It’s been a big week for gold, which started the period around US$1,810 to US$1,820 per ounce, but rose to nearly US$1,870 midweek. The price remained elevated on Friday (November 12) afternoon.
What’s behind gold’s big move? Many market watchers are pointing squarely at the latest US inflation data.
News hit this week that the country’s Consumer Price Index rose 6.2 percent year-on-year in October, marking the fastest 12 month pace since 1990. It was also the fifth month in a row that inflation was above 5 percent.
If you’ve been following our YouTube channel this year, you’ll know that many of the people I’ve been speaking with have been sounding the alarm about inflation throughout 2021 — there’s a strong consensus that it’s a real problem, not a transitory issue as the US Federal Reserve was (at least initially) suggesting.
Will Rhind of GraniteShares is one person who’s shared his views on inflation over the course of the year, and in a conversation just before gold’s price increase this week, he explained why the precious metal has been slow to react to news about inflation. Put simply, he believes the market as a whole needs to realize inflation is a problem.
“I think what we’re looking for now is signs of an inflation problem. Not just inflation — we know we have inflation — but signs that the market now acknowledges that there’s a problem with inflation” — Will Rhind, GraniteShares
So does gold’s price jump this week mean the broader market is finally waking up to the threat of inflation? When we polled our Twitter followers the “yes” side won by a wide margin, taking over 80 percent of the vote.
We’re going to close out with the psychedelics space, where the industry’s first major business conference just ended. Held in Miami, Florida, by Microdose, the Wonderland event brought together a variety of industry experts.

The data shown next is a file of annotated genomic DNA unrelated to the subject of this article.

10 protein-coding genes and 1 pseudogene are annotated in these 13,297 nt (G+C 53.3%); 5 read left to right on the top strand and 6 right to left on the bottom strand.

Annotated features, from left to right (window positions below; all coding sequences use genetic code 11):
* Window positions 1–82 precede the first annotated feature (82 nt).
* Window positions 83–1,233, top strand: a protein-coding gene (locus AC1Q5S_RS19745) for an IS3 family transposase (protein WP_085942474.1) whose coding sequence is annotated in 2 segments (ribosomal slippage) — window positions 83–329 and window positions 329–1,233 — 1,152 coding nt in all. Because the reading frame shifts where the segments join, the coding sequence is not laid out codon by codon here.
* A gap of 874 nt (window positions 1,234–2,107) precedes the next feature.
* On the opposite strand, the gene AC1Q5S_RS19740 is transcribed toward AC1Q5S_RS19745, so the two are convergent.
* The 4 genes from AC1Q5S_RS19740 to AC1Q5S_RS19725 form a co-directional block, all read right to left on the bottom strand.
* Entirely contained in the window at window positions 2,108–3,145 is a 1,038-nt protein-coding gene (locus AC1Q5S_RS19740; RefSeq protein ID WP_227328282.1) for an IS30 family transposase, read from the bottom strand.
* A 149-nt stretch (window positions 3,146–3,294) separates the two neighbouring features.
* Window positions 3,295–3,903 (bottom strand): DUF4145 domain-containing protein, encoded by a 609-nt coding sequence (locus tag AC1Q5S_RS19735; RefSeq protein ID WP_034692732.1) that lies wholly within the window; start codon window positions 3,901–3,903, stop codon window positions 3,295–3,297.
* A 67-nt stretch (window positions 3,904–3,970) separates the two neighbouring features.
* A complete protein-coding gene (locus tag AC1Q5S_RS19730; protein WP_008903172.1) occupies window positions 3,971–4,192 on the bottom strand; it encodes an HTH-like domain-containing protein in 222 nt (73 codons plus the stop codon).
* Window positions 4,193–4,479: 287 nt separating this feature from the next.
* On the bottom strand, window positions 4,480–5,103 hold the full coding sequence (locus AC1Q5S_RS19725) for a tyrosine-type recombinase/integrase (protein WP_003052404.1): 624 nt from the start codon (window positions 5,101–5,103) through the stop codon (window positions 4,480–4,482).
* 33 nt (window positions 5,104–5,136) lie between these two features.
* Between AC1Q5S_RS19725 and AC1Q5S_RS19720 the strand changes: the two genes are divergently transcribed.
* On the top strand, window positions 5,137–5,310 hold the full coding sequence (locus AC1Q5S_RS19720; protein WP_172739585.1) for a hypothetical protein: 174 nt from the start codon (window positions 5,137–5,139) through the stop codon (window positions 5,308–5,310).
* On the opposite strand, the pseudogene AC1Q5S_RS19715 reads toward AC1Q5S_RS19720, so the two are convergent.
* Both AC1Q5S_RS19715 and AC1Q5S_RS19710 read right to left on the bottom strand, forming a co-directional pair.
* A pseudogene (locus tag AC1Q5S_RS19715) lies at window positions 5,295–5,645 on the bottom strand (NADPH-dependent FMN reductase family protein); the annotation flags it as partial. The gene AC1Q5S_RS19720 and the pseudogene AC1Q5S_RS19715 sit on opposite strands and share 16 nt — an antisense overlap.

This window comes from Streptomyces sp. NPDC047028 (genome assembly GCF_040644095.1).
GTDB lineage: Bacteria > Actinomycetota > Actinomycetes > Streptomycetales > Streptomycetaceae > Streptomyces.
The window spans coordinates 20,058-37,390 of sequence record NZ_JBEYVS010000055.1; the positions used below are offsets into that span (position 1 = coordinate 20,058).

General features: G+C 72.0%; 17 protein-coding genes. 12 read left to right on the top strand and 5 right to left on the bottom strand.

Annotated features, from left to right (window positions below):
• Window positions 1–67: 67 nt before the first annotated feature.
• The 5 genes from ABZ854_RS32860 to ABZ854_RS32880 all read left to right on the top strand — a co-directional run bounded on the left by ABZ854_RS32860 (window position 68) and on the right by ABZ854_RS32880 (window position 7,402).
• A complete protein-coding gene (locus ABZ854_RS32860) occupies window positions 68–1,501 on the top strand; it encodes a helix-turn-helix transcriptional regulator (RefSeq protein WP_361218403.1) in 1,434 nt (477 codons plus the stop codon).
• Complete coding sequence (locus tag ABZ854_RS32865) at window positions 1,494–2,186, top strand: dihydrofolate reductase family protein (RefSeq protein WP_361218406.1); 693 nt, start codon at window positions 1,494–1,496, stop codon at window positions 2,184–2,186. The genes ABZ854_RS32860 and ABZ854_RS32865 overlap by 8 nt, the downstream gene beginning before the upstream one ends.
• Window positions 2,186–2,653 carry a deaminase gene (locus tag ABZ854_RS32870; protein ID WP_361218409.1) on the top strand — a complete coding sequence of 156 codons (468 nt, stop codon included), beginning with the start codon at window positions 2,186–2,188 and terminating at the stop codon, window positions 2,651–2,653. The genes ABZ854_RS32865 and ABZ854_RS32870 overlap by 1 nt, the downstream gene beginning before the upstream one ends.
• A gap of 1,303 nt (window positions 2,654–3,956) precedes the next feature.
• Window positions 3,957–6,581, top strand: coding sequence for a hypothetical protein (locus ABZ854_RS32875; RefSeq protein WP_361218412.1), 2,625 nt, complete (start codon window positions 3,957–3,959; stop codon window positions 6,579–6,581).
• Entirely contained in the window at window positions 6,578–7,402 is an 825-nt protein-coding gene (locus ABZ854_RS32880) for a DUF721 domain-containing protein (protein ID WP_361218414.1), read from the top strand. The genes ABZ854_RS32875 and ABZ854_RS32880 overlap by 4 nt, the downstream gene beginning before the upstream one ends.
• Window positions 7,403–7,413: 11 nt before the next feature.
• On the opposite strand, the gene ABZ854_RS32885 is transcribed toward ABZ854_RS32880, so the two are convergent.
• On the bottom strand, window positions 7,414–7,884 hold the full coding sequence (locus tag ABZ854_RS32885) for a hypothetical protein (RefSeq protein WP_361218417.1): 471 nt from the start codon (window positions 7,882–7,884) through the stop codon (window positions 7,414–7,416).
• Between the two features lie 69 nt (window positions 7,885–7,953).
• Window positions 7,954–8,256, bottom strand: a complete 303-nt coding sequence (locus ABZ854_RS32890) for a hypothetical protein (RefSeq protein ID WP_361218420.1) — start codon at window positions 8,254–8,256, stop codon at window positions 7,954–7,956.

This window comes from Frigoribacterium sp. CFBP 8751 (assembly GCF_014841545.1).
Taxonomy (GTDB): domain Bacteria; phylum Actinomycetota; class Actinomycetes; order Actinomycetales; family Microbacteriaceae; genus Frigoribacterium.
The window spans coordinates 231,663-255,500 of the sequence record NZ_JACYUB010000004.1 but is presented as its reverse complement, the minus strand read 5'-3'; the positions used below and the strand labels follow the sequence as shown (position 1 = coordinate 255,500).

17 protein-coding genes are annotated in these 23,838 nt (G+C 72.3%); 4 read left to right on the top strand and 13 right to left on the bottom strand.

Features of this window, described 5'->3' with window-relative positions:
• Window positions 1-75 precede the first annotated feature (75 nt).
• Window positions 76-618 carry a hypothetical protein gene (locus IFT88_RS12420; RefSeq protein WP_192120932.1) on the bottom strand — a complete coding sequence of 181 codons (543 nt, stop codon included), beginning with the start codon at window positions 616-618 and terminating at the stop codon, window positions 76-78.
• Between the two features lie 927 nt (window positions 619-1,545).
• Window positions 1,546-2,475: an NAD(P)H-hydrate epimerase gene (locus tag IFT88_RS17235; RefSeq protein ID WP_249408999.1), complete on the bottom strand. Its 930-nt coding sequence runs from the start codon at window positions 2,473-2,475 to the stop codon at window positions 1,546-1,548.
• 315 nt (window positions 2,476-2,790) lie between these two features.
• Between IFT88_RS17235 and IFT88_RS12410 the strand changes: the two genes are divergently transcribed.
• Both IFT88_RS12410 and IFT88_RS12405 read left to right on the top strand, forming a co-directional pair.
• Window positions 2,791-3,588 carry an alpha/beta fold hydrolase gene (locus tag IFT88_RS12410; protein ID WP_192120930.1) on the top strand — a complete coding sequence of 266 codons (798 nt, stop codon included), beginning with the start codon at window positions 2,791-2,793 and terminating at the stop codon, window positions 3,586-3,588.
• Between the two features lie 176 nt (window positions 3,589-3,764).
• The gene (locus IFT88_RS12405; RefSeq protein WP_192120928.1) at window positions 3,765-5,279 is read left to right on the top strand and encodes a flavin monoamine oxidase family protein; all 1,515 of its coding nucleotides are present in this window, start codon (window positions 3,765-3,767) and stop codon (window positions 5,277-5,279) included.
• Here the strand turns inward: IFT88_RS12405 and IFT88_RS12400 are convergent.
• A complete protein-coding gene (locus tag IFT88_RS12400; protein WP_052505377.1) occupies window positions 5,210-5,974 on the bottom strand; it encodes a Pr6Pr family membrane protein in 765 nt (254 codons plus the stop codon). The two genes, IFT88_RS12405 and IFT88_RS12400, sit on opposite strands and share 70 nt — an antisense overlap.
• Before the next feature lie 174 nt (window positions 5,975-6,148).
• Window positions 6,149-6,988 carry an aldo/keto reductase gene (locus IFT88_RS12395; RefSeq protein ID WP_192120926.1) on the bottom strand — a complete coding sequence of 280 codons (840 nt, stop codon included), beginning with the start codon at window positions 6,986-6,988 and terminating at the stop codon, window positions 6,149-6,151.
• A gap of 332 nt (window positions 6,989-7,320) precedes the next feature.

Psychedelic drugs have a long history, but it was only last year that the market really started to attract interest from an investment perspective. Since then, companies in the arena have emphasized that they want to take a life science-based approach to their work, using clinical trials to unlock the medical benefits of the drugs they are pursuing. At the same time, there’s a reluctance to allow the industry to get too corporate.
Charlie Finnie of Ambria Capital spoke about that divide at the Wonderland conference, saying that while it’s popular to want to get rid of big pharma, it’s not realistic. In his view, psychedelics players need to work with these large companies and take advantage of the benefits they can provide — such as huge amounts of capital.
“It’s very politically popular to say, you know, ‘Get rid of big pharma.’ I think that’s totally unrealistic and a pipe dream and what you have to do is … understand the good things they can bring to the party, which is a ton of capital” — Charlie Finnie, Ambria Capital
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Securities Disclosure: I, Charlotte McLeod, hold no direct investment interest in any company mentioned in this article.
Editorial Disclosure: The Investing News Network does not guarantee the accuracy or thoroughness of the information reported in the interviews it conducts. The opinions expressed in these interviews do not reflect the opinions of the Investing News Network and do not constitute investment advice. All readers are encouraged to perform their own due diligence.
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